Donald Trump’s UN ambassador Nikki Haley resigns
Ms Haley has dismissed speculation she will be running for president in 2020.
US President Donald Trump has accepted the resignation of his UN ambassador Nikki Haley.
Ms Haley is resigning later this year in the latest shake-up to Mr Trump’s turbulent administration.
Ms Haley hinted in her resignation letter to Mr Trump that she is seeking a job in the private sector and ruled herself out of running for president in 2020.
“I have given everything I’ve got these last eight years,” she said, referring to her six years as South Carolina governor as well as her time at the UN.
“And I do think it’s good to rotate in other people who can put that same energy and power into it.”
There has been speculation that Ms Haley, the former governor of South Carolina, will return to government or politics at some point.
“No, I’m not running in 2020” for president, she joked, quickly adding that she would be supporting Mr Trump.
Ms Haley has two children to put through university and the potential to make much more money in the business world.
The decision to announce the latest shake-up came less than a month before the congressional elections, even as the White House has made a concerted effort to hold off on major changes — at the Justice Department and elsewhere — before then.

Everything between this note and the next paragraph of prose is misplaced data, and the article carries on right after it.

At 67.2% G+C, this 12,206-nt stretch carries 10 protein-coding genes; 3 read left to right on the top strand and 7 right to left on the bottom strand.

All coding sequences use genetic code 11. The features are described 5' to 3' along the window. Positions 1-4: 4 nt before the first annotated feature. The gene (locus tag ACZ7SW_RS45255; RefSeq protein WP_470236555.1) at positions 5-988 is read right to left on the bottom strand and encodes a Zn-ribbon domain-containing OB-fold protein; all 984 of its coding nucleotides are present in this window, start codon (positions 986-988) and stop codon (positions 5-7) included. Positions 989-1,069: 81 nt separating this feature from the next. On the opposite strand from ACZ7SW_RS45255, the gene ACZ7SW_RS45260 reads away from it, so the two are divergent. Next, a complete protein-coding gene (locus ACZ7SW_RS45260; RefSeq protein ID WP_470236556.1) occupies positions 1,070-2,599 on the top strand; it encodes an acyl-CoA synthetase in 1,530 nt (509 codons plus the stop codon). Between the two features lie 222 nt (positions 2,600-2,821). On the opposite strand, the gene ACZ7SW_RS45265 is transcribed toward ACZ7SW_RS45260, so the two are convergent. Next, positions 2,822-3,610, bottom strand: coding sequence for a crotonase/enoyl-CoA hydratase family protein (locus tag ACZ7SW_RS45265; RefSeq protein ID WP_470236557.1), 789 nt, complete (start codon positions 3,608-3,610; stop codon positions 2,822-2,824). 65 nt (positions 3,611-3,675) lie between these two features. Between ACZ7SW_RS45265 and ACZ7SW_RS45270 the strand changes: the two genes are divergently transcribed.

Ambassador Haley has served America with dignity + distinction.— Ivanka Trump (@IvankaTrump) October 9, 2018
She is a bold reformer and has been an unwavering champion of truth, principled realism and integrity within the United Nations.
Jared and I are grateful for her friendship — a true blessing in our lives! 🇺🇸 pic.twitter.com/sidkwXzPZB
Mr Trump was asked why the announcement was made now since Ms Haley is staying until the end of the year.
Instead of answering directly, he recounted how she has had to work on tough issues, such as Iran and North Korea.
White House officials had sought to put a hold on record-setting administration turnover in the run-up to the November 6 elections, with aides being asked months ago to step down or commit to stay to election day to avoid adding to a sense of turmoil.
Mr Trump said Ms Haley first discussed leaving the administration with him six months ago.
More recently, there was an awkward moment at the UN, when Mr Trump’s boasting of American economic strength under his leadership drew laughter at a General Assembly session. He insisted later that the delegates were laughing with him, not at him.
The six-month timeline also coincides with a high-profile spat between Ms Haley and the White House in April, when she drew the president’s ire for previewing in a television appearance the administration’s planned imposition of a new round of sanctions on Russia.
When the sanctions never materialised, White House officials said the plans had changed without Ms Haley being briefed, and top economic adviser Larry Kudlow suggested Ms Haley was confused.
“I don’t get confused,” Ms Haley said in a sharply-worded rejoinder to the West Wing.